By Joyce Ann L. Rocamora

ALLIES. Two military personnel from the US and the Philippines in a photo taken during the closing ceremony of the PH-US Exercise Balikatan 38 in 2023. The United States Senate is waiting for a detailed analysis on the proposal to increase the annual USD40 million US military aid or Foreign Military Financing to the Philippines to at least USD500 million. (PNA photo by Robert Oswald P. Alfiler)

MANILA – The United States Senate is waiting for a detailed analysis from the US Department of Defense (DOD) on the proposal to increase the annual USD40 million US military aid or Foreign Military Financing (FMF) to the Philippines to at least USD500 million.

Republican Senator William Francis Hagerty of Tennessee and Democrat Senator Tim Caine of Virginia proposed the Philippines Enhanced Resilience Act of 2024 (PERA) last April 10, which seeks to authorize a total of USD2.5 billion in FMF grant assistance to the Philippines for a span of five years, from 2025 to 2029.

In an interview at Fairmont Makati on Friday, US Senator Christopher Coons said he did not sign the bill as a co-sponsor due to “some debate about the absorption capacity of the Philippine military” for them to deploy USD2.5 billion in defense financing.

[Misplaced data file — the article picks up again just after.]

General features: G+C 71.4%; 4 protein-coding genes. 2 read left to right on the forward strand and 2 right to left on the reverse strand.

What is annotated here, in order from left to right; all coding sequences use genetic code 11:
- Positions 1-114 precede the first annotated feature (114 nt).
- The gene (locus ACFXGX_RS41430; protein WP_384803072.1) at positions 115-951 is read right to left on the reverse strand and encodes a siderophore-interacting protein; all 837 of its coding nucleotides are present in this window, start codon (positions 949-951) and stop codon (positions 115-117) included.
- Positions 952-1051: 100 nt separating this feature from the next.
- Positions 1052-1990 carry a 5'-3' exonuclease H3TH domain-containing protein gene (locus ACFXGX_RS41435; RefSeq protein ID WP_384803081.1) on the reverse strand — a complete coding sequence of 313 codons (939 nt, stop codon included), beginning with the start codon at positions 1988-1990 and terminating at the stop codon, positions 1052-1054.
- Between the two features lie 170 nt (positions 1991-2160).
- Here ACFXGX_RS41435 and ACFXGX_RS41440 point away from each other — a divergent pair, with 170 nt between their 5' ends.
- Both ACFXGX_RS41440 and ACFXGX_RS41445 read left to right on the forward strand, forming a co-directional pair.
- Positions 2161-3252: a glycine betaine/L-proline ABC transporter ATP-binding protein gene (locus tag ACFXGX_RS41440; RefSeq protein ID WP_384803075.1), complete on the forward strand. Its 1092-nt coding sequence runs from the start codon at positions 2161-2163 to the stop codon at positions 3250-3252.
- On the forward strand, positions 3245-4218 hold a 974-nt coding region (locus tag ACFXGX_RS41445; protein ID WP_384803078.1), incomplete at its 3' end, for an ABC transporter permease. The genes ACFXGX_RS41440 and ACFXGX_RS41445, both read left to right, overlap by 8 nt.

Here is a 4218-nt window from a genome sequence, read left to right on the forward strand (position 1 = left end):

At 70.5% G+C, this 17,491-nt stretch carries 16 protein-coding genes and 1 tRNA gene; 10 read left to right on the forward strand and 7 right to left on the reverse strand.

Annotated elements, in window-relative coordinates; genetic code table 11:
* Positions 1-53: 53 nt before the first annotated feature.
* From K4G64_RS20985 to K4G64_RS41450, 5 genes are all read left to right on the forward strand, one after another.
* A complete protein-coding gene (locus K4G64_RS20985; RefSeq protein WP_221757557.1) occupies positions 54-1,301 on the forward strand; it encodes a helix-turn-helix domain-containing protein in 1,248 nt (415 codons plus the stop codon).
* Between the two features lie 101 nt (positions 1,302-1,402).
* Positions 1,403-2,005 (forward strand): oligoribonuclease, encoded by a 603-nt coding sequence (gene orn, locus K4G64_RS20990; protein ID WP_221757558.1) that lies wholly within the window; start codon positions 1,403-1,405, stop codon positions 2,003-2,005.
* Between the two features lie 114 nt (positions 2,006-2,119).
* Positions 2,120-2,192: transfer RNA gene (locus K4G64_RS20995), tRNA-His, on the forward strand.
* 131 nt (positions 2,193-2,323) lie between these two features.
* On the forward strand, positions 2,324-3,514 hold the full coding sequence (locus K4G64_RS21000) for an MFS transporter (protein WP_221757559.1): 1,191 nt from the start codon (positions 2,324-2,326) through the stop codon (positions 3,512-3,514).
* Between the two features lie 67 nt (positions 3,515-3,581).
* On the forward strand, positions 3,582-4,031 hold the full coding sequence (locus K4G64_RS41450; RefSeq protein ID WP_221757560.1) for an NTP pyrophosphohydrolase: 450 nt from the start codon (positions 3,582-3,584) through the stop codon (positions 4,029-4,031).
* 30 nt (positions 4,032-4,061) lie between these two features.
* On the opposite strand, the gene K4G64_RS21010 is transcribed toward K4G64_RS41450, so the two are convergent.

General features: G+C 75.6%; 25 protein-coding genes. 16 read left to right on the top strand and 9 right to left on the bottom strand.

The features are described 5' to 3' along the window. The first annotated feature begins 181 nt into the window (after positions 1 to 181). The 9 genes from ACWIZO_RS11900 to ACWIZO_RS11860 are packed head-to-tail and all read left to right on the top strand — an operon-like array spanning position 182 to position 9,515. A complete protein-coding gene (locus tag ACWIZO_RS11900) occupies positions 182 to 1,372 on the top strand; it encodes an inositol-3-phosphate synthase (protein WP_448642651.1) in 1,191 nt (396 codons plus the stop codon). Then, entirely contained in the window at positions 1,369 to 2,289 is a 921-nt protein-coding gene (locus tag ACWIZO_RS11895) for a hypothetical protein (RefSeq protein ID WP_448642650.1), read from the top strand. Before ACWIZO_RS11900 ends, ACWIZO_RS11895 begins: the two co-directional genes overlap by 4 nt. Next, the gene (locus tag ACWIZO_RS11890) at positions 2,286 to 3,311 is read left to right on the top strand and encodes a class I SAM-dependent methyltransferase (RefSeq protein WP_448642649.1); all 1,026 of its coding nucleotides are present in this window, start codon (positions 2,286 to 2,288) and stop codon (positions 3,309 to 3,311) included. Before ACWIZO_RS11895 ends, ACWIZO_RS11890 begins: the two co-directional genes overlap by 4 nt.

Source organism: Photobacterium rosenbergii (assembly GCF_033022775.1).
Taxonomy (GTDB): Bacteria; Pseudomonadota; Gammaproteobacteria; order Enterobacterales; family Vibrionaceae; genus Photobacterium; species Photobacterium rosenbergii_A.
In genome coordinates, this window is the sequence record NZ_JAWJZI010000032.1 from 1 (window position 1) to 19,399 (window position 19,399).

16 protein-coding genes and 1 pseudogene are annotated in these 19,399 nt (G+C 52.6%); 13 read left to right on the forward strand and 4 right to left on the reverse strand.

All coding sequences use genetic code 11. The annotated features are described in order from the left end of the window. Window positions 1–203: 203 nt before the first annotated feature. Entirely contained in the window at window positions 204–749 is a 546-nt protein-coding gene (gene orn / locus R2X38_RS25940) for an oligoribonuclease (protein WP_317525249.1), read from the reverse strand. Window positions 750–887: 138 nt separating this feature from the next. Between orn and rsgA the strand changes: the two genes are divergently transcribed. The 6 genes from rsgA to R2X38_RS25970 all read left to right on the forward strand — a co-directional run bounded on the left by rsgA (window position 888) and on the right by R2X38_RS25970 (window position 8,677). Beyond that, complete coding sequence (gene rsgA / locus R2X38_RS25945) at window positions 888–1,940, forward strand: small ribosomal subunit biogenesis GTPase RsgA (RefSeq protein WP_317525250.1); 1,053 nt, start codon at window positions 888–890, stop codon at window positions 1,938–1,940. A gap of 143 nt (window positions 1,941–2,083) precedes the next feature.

Coons is a member of the US Senate Foreign Relations and Appropriations Committees.

“I’m waiting to get the analysis of the US Department of Defense on whether we can allocate USD500 million a year. This would lock us into doing that for five years, I’d like to see us do it once and have it be successful,” he told the Philippine News Agency.

“To go from USD40 million to USD500 million in one year would be a significant move. My argument would be, let’s show that we can do that first,” he said.

Coons sees the bill as an important bipartisan indicator that there is support for the “deepening and strengthening” of the US-Philippines military partnership.

“I take it as a good sign, but I’d like to see us prove that we can actually do it. I am waiting to hear the analysis from the US Department of Defense about what the systems are, what’s needed, on what timeline, and what can actually be absorbed,” he said.

Through the FMF, the measure aims to support the Armed Forces of the Philippines modernization program and allow the Philippines to safeguard its territorial sovereignty; improve maritime domain awareness; counter coercive military activities; and strengthen cooperation on counterterrorism, among others.

As of January 2024, the Philippines is the largest recipient of US grant assistance for defense capabilities in the Pacific region, according to the US Department of Commerce-International Trade Administration. (PNA)